One more reason never to trust an unknown USB device around your Windows 10 laptop
There is a million reasons against plugging any random USB stick into your laptop, and most users with moderate computing literacy tend to know better than trusting a USB device from an unknown source.
This is why most computers are configured to lock automatically after a period of inactivity, in case unscrupulous strangers manages to make their way to an unattended laptop, or desktop, left unlocked in an office environment, or any place where semi-public access is possible, to an extend sufficient to allow a stranger to plug an unknown device into a computer and unleash any number of threats designed to steal information, and even take control of the computer, remotely.
As mentioned earlier, these types of direct attack are typically limited to computers that are already unlocked, except for a recently developed tool which does not require a PC, or a Mac to be unlocked, in order to wreak havoc.
PoisonTap is a most fitting name for a vary effective method to gaining access to any system, may that be an Apple MacBook, a Windows 10 PC, or even a Linux box, and enable a wide range of exploits.
According to the Applied Hacking’s page managed by PoisonTap’s creator, Samy Kamkar, the device, which consists of a $5 Raspberry Pi Zero, and a mini USB adapter, is able to perform several actions, while the target computer is locked.
These include: emulating an Ethernet device over USB or Thunderbolt, hijacking all Internet traffic from the local PC, siphoning and local storage data from the web browser for the Alexa top 1,000,000 websites, exposing the internal router and making it accessible remotely, and installing a persistent backdoor with access to the user’s cookies via cache poisoning.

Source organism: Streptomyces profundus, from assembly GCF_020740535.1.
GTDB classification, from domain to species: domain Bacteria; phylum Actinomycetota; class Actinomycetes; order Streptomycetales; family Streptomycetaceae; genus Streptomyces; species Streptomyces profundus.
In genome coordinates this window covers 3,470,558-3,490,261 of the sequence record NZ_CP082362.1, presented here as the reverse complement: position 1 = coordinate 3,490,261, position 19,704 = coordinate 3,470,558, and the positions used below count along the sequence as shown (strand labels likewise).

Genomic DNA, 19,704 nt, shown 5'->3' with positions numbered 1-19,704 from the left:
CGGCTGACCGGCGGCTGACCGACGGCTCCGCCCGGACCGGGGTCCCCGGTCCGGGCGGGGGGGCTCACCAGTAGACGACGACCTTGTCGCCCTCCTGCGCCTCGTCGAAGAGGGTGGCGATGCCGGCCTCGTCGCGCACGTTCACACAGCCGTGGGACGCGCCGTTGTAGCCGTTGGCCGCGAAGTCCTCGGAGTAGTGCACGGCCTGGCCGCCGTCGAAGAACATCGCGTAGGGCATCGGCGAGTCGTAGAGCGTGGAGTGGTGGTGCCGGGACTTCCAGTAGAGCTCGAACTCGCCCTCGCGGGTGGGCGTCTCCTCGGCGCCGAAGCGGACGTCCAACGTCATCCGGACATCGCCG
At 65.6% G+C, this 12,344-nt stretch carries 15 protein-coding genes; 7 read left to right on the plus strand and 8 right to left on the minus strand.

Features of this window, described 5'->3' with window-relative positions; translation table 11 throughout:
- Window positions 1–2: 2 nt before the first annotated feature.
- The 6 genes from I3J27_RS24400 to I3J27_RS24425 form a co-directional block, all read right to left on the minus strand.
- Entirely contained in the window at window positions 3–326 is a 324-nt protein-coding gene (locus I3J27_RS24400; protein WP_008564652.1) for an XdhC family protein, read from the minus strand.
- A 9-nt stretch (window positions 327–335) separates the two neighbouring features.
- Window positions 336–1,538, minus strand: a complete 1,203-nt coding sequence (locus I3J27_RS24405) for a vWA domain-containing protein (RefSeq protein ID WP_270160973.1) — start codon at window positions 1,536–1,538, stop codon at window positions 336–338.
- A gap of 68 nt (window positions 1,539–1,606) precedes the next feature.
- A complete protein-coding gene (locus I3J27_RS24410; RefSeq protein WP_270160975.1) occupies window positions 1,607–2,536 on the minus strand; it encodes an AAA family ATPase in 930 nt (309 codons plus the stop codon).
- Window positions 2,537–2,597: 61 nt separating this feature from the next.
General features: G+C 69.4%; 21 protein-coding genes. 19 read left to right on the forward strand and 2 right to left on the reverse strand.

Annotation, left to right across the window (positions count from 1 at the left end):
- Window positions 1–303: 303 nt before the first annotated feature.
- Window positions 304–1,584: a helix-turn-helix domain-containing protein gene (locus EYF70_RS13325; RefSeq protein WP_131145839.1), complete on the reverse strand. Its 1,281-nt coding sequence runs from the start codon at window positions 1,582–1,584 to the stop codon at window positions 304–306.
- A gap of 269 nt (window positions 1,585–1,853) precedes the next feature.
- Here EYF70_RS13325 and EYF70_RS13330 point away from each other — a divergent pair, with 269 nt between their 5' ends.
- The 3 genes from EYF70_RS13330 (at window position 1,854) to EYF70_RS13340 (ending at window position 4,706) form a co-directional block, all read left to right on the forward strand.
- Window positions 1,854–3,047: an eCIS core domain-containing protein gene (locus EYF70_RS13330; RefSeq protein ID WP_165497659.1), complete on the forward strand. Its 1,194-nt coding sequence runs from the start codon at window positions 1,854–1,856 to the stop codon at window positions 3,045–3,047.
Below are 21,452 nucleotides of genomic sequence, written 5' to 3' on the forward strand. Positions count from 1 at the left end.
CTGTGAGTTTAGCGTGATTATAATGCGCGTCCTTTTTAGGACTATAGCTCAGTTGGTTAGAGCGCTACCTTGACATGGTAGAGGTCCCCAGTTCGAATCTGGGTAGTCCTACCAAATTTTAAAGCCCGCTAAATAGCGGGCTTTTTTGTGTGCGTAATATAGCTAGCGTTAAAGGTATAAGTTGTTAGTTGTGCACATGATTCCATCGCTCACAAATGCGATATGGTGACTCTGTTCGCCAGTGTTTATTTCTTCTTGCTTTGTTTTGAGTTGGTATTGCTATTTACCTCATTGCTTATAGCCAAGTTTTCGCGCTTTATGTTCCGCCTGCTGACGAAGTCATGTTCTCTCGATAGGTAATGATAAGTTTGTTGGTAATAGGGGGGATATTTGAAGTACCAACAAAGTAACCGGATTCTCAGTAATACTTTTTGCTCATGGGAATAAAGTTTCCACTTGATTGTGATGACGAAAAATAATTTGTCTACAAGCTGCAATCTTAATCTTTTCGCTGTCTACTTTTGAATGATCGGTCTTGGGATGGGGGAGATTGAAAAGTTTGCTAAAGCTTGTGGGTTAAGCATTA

If that weren’t bad enough, PoisonTap is also designed to allow an attacker to “...remotely force the user to make HTTP requests and proxy back responses (GET & POSTs) with the user’s cookies on any backdoored domain...”, which, for the uninitiated, it means all kind of trouble when accessing social networking websites, shopping websites, or any site where a user is allowed to login with a form to access private information (i.e. Ashley Madison).
PoisonTap is also resilient to many security mechanisms, aside from locked screens, such as Routing Table priority, which determines the priority of a network device over others. By this token, PoisonTap emulates a local network with high priority, which forces all Internet and Ethernet traffic to route through it. Same-Origin Policy is another security feature common to all modern websites, which is built to determine whether a page from a website is actually part of the domain, or it’s coming from another external source. Circumventing this security measure means that external pages from a domain can be spoof as appearing to belong where they shouldn’t, making the detection of fake login pages a lot harder, for instance when opening email links that point to online banking logins.
The same goes for pages contained in iFrames, which are basically “windows” that allow external web pages to display within a different domain. Some browsers can lock this ability, which PoisonTap is able to circumvent.
Two-factor authentication is also another security measure that PoisonTap can completely blast through.
How to prevent PoisonTap attacks
The good news is that PoisonTap is not all-powerful, and it will not work, granted a few caveats.
Setting up windows 10 or macOS to put the computer into encrypted hibernation is also a good way to ensure that USB ports won’t be active. In case of macOS, for example, File Vault2 + deep sleep should do the trick.
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